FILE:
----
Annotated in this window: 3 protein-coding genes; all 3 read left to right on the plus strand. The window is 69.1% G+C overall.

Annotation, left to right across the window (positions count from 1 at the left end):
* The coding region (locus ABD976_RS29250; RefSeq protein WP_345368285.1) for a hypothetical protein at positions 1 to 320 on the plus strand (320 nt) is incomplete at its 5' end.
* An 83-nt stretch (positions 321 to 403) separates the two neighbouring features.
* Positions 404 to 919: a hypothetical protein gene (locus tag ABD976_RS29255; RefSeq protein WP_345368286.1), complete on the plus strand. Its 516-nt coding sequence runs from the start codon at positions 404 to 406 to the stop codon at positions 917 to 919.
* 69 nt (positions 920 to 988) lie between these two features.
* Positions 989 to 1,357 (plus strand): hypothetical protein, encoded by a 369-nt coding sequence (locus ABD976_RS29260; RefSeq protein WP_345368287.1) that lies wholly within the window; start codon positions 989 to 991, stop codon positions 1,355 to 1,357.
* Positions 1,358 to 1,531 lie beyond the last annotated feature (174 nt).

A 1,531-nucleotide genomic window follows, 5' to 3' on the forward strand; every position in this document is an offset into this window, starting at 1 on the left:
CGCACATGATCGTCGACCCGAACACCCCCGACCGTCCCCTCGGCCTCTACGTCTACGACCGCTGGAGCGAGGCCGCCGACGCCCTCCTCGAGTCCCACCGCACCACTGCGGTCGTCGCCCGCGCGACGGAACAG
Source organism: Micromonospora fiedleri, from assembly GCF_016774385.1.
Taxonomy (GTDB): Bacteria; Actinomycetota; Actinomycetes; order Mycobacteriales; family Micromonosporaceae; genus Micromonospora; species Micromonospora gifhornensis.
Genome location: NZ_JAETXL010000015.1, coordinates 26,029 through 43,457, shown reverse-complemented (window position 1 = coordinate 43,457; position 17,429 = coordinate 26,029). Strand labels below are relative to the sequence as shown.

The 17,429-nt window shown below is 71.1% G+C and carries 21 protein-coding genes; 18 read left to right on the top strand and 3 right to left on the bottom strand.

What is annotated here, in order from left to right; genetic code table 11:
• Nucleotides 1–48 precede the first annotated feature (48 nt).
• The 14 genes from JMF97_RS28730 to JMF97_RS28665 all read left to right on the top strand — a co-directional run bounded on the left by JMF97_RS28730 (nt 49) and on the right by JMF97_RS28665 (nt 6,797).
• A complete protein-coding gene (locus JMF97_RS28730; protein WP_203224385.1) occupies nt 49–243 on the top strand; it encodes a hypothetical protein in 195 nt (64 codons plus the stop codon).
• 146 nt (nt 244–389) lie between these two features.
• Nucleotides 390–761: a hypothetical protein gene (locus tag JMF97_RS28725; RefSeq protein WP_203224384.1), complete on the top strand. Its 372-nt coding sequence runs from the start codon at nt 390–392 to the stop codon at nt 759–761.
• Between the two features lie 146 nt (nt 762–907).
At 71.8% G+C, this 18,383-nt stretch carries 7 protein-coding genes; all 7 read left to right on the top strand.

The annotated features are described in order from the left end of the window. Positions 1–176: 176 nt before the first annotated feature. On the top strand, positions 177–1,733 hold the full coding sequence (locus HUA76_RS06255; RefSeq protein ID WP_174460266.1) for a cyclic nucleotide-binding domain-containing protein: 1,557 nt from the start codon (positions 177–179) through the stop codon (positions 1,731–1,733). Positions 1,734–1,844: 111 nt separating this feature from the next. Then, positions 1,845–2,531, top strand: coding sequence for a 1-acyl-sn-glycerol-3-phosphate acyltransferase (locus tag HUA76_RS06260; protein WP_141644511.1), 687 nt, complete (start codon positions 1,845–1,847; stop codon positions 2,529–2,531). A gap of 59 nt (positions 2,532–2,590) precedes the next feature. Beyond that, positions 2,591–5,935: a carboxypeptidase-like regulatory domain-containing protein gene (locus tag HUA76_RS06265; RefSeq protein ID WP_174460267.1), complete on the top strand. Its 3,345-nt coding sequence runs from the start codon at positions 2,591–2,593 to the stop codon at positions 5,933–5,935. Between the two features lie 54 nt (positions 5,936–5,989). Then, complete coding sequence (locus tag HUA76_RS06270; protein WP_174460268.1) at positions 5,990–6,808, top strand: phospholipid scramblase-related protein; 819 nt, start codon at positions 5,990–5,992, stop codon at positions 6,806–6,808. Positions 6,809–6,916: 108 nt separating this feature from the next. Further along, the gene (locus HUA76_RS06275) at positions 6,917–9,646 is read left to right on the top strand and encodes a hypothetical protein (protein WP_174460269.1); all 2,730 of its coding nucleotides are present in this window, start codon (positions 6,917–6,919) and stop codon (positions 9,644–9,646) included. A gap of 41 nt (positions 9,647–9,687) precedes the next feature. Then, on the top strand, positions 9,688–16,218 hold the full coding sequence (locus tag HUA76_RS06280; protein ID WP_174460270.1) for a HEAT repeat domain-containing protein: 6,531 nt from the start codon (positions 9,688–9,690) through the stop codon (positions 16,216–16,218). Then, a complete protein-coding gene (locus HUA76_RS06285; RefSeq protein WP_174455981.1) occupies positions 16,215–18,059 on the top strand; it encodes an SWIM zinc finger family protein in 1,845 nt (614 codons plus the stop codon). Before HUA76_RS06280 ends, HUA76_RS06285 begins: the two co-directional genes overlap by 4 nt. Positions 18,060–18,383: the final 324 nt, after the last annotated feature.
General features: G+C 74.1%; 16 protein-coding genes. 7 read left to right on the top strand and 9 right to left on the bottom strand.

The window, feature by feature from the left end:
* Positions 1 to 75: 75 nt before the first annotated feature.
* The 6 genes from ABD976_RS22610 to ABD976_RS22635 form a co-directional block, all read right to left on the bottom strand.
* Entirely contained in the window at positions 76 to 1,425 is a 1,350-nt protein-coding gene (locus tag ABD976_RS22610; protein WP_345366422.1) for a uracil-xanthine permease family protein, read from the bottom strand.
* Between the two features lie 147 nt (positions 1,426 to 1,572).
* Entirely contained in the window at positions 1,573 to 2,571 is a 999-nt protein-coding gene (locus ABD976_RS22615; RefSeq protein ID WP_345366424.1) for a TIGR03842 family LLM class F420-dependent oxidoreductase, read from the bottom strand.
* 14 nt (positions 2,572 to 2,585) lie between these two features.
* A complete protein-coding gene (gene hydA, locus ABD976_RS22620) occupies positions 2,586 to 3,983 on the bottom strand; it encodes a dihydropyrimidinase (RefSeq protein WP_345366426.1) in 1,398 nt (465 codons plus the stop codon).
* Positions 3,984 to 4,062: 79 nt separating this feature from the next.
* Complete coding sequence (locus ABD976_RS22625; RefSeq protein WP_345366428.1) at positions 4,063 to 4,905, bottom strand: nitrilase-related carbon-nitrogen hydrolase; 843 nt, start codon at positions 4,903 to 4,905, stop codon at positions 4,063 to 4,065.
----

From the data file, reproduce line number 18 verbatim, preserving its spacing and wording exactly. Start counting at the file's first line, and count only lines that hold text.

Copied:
• A complete protein-coding gene (locus JMF97_RS28730; protein WP_203224385.1) occupies nt 49–243 on the top strand; it encodes a hypothetical protein in 195 nt (64 codons plus the stop codon).